Anxiety related traits were assessed with the Harm Avoidance (HA) scale of Cloninger's Temperament and Character Inventory-125 (TCI-125) and the Depression scale of the Minnesota Multiphasic Personality Inventory (MMPI). According to Cloninger, individuals who score higher on HA manifest anticipatory worry and pessimism, shyness with strangers, fear of uncertainty, fatigability and asthenia (versus Optimism, Confidence, and Vigor; Cloninger, Przybeck, Svrakic, & Wetzel, 1994). Twenty hundreds and eighteen of the subjects completed the TCI-125. The MMPI Depression scale reflects symptoms of depression or anxiety depending on a whole MMPI-profile configuration. Its items concern a lack of confidence and pessimism (Berezin, Miroshnikov, & Rozhanec, 1976). Valid MMPI data were available for 259 of the subjects.

DNA extraction and Genotyping. DNA was extracted from blood or mouthwash samples using phenolchloroform method. The primer sequences for the COMT Val158Met polymorphism were: forward 5'-CTG ACA ACG GGT CAG GCA TG- 3' and reverse 5'-CTG ACA ACG GGT CAG GCA TG- 3'. PCR reaction was carried out in a reaction volume of 15 gL containing 100 ng of genomic DNA, 10 pmoles of each primer, 0.5 U Taq polymerase (Helicon, Russia), 200 gM of each dNTP and 1M betaine hydrochloride. After an initial denaturation at 94[degrees]C for 2 min, amplification was performed as follows: 30 cycles of denaturation at 94[degrees]C for 30 sec, annealing at 57[degrees]C for 30 sec and extension at 72[degrees]C for 30 sec with a final extension for 4 min at 72[degrees]C. PCR products were cleaved by the restriction endonuclease Fat I (Sibenzyme, Russia) and separated on an 8%-polyacrylamide gel electrophoresis (PAGE). The resulting fragments were 87 and 22 bp for the Val allele and 69, 18 and 22 bp for the Met allele. The primer sequences for the DRD4 VNTR polymorphism were: forward 5'-CGACTACGTGGTCTACTCG-3'and reverse 5'-AGGACCCTCATGGCCTTG-3'. PCR conditions were the same as for the COMT Val158Met polymorphism. The reaction mixture was electrophoresed on an 8%-polyacrilamide gel with ethidium bromide to screen for alleles. Fragments representing different numbers of repeats (2, 3, 4, 5, 6, 7, 8, and 9) were identified.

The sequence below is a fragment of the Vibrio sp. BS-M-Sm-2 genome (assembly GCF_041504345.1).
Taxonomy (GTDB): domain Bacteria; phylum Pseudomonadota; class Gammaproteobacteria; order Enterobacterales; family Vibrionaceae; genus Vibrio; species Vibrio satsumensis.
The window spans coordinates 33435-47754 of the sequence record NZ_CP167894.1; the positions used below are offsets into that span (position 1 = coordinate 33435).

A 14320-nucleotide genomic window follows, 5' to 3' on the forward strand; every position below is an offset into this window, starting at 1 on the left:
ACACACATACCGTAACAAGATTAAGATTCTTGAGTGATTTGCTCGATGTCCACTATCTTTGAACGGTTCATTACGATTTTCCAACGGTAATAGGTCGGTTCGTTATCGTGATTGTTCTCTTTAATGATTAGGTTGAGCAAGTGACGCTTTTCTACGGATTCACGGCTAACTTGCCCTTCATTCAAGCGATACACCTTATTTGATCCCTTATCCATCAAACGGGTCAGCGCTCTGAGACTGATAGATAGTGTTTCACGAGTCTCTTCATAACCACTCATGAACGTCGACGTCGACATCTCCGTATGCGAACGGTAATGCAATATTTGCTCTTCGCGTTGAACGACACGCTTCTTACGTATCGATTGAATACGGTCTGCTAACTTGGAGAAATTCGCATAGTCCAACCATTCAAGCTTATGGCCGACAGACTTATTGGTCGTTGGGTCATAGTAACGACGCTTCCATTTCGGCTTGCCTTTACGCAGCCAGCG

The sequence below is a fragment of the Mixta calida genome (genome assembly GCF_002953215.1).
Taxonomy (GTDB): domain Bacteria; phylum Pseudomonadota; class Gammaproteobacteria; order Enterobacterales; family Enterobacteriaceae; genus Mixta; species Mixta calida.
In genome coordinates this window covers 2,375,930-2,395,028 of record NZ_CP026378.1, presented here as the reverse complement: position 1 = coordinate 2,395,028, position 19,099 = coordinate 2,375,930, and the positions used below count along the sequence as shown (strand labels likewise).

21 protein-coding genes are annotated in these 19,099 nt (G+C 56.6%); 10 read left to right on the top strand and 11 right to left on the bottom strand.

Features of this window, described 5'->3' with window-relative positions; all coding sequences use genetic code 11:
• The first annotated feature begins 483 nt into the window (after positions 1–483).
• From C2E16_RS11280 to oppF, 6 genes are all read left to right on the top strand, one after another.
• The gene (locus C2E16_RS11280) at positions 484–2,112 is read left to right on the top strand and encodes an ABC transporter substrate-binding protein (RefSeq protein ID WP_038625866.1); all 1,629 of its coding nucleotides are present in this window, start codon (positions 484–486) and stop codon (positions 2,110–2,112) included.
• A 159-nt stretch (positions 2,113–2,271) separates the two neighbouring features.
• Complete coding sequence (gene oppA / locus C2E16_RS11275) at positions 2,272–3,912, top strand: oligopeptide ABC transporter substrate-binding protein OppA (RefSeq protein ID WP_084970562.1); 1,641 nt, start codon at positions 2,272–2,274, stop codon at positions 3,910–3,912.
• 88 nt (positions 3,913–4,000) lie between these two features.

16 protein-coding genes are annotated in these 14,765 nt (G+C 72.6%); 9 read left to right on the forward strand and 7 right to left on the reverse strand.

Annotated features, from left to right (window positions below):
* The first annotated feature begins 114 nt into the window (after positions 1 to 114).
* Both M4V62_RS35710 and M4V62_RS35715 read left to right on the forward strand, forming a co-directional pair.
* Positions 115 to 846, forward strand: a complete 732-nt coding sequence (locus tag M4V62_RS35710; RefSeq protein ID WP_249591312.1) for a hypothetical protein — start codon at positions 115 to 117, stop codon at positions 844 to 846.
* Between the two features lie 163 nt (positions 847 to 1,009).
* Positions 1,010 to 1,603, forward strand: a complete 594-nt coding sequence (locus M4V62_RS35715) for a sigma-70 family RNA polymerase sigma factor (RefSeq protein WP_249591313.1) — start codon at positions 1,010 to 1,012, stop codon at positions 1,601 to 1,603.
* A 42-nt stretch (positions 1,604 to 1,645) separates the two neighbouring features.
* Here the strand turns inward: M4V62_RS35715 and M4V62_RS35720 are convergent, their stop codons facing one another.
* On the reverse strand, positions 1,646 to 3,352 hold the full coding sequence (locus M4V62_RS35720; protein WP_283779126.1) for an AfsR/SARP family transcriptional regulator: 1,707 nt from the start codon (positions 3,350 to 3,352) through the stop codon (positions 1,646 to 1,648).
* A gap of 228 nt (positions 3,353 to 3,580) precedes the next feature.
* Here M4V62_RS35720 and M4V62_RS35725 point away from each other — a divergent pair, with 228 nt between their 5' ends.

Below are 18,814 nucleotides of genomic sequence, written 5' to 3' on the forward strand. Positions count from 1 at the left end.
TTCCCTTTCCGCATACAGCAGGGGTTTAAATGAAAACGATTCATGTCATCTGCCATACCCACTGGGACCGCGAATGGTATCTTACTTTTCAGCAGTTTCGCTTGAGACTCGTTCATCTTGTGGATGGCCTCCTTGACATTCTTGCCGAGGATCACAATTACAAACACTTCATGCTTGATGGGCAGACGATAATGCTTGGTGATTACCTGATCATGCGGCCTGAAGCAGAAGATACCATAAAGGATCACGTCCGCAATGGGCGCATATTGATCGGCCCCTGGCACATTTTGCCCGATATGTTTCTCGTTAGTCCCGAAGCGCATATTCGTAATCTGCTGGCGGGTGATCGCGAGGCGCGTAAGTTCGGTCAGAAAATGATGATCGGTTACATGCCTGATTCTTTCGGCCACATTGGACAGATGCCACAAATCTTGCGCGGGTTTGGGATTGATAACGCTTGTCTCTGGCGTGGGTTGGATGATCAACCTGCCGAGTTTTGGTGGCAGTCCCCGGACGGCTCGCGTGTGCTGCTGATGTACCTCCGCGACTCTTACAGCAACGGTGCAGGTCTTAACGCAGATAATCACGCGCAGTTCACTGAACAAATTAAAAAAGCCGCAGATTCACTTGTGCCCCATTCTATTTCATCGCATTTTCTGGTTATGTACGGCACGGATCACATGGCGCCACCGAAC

Statistical Analysis

Distribution of the accuracy and anxiety measures did not substantially deviate from normality. The time measures were skewed to the right and were subjected to square-root transformation. Then the anxiety and top-down attention measures were analyzed with parametric statistics (t-test for independent samples, Pearson's correlations, ANCOVA). To test the study hypothesis, eight 2x2x2x2 repeated-measures ANCOVAs were conducted, where genotype, anxiety and education were the between-subjects factors, Trial was the within-subject factor, and age served as a covariate. Dependent variables were either Accuracy or Time. To run ANCOVAs, genotypes were grouped and encoded as follows: COMT ValVal (1) vs. at least one Met allele (2); at least one DRD4 L allele (6 or more repeats) (1) vs. SS (2). Genotype groups for both polymorphisms did not differ with regard to sex, age and education. Participants were divided into low-anxious and high-anxious individuals using a median split on the HA and Depression scales. Belonging to the lower anxiety group (HA < 11 scores; Depression < 49 T-scores) was encoded as 1, and to the higher anxiety group as 2; secondary education was encoded as 1, higher education was encoded as 2. A separate ANCOVA was run for each gene and each anxiety measure. Where significant main or interaction effects of genes and anxiety took place, post hoc analyses were conducted using Newman-Keuls test.

The bottom-up attention, measured with ordering scale, was analyzed using nonparametric statistics (Mann-Whitney U-test, Spearman's correlations). To assess influence of genotypes and anxiety on the bottom-up attention variable, logistic regressions were conducted. For the logistic regression analysis, the subjects were classified into those who did not identified color letters (0) and those who identified at least one of the letters (1). Age and education were entered in the equations as additional independent variables. Data analysis was performed using Statistica 6.0 for Windows.

Results

Allele and genotype frequencies